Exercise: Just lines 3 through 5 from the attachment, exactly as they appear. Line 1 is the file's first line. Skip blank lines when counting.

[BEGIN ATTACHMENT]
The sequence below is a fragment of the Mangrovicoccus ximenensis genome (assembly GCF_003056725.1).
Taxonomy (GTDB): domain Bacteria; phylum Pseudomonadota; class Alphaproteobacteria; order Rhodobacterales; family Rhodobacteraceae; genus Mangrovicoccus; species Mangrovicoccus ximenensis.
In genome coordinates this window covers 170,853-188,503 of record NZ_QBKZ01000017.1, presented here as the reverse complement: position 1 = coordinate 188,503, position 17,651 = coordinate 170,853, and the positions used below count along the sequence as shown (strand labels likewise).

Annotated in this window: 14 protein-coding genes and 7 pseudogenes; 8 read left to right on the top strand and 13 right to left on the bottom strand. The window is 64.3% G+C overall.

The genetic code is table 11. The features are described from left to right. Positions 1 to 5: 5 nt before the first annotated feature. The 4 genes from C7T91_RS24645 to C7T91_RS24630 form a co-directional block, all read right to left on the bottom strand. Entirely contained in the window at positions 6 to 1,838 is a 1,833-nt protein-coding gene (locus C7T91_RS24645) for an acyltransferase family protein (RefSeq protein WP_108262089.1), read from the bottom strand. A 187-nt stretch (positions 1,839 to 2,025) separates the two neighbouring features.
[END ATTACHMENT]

In genome coordinates this window covers 170,853-188,503 of record NZ_QBKZ01000017.1, presented here as the reverse complement: position 1 = coordinate 188,503, position 17,651 = coordinate 170,853, and the positions used below count along the sequence as shown (strand labels likewise).

Annotated in this window: 14 protein-coding genes and 7 pseudogenes; 8 read left to right on the top strand and 13 right to left on the bottom strand. The window is 64.3% G+C overall.

The genetic code is table 11. The features are described from left to right. Positions 1 to 5: 5 nt before the first annotated feature. The 4 genes from C7T91_RS24645 to C7T91_RS24630 form a co-directional block, all read right to left on the bottom strand. Entirely contained in the window at positions 6 to 1,838 is a 1,833-nt protein-coding gene (locus C7T91_RS24645) for an acyltransferase family protein (RefSeq protein WP_108262089.1), read from the bottom strand. A 187-nt stretch (positions 1,839 to 2,025) separates the two neighbouring features.